At this point, it takes a lot to shock us, particularly when it comes to a major award show like the Emmys.
The network announces most of the presenters days in advance, the Academy loves to reward the same people and series year after year, and, thanks to the Internet chop-up-and-rehash of shows that so many people like to indulge in, there just aren't as many people watching plain old TV anymore. The fashion isn't racy, security is too tight for streakers. Heck, even the F-bombs are tasteful.
But while the 2016 Emmys may not have been the place if you were seeking out a Halloween Horror Night's worth of shocks and thrills, there were plenty of moments that deserved a rewind (or several) during the ceremony—and that merit another helping of reflection this morning.
And here they are:
1. What a Night for O.J.: To say the least. The People v. O.J. Simpson: American Crime Story dominated the night with five wins, including Outstanding Limited Series, en route to a total of 10 Emmys for the series (obviously hair styling and casting were big winners at the Creative Arts Emmys the previous weekend), a hefty chunk of FX's personal best 18 total wins this year. And at this point, we may as well acknowledge it's been quite the year for O.J., in prison in Nevada for the time being for armed robbery but still looming large over the zeitgeist, 21 years after being found not guilty of the murders of his ex-wife Nicole Brown Simpson and her friend Ron Goldman.
As expected, Courtney B. Vance and Sarah Paulson won for acting in a limited series or movie for playing opposing counsel Johnnie Cochran and Marcia Clark—and while Vance dedicated his win to the woman who's been rocking his chain for almost 20 years, Angela Bassett, Paulson took the opportunity to apologize to Clark (her date for the evening) for the judgment passed upon her by those who couldn't possibly understand what she was going through as she tried in vain to prosecute O.J. all those years ago.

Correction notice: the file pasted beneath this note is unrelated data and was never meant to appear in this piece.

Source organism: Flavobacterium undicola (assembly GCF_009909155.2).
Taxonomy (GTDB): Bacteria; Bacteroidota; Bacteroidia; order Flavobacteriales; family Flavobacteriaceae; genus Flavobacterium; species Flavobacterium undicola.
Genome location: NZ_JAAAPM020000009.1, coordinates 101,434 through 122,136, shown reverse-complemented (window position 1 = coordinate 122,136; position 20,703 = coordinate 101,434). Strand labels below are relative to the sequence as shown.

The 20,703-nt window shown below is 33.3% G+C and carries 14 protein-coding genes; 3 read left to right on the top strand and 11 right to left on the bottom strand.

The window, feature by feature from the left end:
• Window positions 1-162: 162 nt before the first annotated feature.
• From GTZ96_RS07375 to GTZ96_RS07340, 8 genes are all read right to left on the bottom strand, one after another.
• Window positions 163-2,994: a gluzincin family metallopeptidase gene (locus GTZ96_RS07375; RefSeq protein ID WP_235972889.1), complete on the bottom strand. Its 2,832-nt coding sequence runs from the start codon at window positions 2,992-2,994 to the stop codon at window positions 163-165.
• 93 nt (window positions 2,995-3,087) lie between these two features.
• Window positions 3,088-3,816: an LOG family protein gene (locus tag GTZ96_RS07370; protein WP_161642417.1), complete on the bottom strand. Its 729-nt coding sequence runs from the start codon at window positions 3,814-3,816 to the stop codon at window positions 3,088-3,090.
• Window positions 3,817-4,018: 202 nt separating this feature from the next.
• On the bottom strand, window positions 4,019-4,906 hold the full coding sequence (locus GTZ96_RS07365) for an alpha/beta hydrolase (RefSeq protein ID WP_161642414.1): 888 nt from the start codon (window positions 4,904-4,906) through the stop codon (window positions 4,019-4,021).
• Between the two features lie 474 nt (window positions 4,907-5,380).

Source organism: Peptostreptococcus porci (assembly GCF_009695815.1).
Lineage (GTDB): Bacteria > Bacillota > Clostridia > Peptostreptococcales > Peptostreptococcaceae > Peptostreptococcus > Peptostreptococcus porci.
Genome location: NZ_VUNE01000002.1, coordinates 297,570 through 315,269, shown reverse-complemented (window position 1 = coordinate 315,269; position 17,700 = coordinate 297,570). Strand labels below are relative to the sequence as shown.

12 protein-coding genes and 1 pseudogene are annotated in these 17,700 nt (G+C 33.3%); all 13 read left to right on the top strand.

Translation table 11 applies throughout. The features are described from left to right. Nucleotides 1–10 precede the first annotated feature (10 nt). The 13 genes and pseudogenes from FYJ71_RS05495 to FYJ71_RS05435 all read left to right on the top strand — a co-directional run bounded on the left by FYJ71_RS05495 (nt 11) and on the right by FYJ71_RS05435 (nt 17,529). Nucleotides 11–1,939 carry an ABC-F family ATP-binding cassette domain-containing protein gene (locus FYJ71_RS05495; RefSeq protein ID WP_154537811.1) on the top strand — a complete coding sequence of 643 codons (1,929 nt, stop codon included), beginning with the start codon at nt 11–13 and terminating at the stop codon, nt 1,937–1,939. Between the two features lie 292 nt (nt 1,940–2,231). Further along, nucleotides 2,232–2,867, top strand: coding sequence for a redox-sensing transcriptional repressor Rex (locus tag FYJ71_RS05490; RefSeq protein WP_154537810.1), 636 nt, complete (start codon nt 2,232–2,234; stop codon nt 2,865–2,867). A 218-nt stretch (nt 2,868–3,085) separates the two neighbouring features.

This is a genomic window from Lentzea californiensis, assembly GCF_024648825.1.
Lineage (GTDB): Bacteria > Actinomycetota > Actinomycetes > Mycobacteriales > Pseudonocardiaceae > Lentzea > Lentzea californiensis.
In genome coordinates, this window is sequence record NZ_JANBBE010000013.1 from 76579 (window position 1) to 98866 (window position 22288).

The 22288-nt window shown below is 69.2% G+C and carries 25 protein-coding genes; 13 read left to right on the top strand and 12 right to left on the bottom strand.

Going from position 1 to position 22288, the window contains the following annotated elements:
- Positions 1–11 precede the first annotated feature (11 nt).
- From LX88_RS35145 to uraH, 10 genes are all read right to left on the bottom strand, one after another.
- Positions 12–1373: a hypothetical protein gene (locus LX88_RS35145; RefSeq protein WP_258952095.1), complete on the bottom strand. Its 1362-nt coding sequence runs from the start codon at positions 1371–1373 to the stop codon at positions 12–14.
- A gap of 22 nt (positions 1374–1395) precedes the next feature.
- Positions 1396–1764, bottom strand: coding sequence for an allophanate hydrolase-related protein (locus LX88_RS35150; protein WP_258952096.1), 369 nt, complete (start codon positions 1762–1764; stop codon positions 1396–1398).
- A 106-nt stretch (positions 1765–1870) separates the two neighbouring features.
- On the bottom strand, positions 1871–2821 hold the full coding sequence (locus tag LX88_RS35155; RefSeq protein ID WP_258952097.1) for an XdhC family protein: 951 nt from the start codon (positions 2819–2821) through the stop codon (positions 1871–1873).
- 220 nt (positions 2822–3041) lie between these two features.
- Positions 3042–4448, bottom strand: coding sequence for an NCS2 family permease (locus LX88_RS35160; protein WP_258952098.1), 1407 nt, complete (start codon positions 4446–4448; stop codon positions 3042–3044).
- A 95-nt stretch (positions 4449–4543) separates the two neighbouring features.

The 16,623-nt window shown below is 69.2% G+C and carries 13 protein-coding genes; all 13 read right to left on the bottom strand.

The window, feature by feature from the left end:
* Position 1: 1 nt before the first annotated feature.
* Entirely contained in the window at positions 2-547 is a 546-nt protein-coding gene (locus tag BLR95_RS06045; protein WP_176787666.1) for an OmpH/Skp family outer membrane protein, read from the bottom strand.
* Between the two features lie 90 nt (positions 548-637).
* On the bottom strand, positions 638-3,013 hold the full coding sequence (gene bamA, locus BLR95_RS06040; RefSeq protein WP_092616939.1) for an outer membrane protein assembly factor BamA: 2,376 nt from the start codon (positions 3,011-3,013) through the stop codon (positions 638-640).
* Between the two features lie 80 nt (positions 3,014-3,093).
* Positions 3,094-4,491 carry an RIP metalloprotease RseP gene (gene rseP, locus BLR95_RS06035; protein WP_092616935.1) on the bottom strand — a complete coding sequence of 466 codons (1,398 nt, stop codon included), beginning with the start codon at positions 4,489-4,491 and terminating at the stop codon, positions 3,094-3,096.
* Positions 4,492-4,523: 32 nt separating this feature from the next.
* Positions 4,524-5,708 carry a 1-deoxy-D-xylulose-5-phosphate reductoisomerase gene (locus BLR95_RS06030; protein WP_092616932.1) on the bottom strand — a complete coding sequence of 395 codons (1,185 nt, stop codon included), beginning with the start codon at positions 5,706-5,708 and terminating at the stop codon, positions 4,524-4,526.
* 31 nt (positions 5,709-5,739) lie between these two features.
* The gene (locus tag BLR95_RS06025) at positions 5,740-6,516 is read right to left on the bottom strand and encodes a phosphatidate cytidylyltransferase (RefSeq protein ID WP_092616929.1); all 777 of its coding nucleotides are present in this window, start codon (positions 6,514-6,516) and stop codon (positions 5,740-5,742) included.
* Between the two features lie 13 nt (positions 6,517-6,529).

"I have to believe that Johnnie Cochran is somewhere, smiling up at us tonight," host Jimmy Kimmel cracked after Vance won, twisting the phrase just so for maximum effect.
2. The Outsiders Break In: "He did it!" And "Oh my Gaaaaahd!" Such were the reactions here, at least, when, first, Rami Malek toppled the establishment to win Best Actor in a Drama Series for the mind-bending hacker psychodrama Mr. Robot and, moments later, when Tatiana Maslany finally—as her many devoted fans will attest—won Best Actress in a Drama Series for juggling 10 roles over the years on the sci-fi drama Orphan Black. Both actors were charmingly surprised hear their name called and it was, frankly, a shock to see the Academy open its doors to the critical and fan favorites instead of the usual Emmy favorites.
"Please tell me you're seeing this too," began Malek, whose loner hacker Elliot can't always trust his own eyes, when he took the stage.
"I should've had this written down," Maslany noted as she embarked on her own long-awaited speech.
Kate McKinnon wept on stage when she managed to topple perennial winner Allison Janney for Best Supporting Actress in a comedy. "I am really crying—I'm not making it up," the Saturday Night Live standout assured.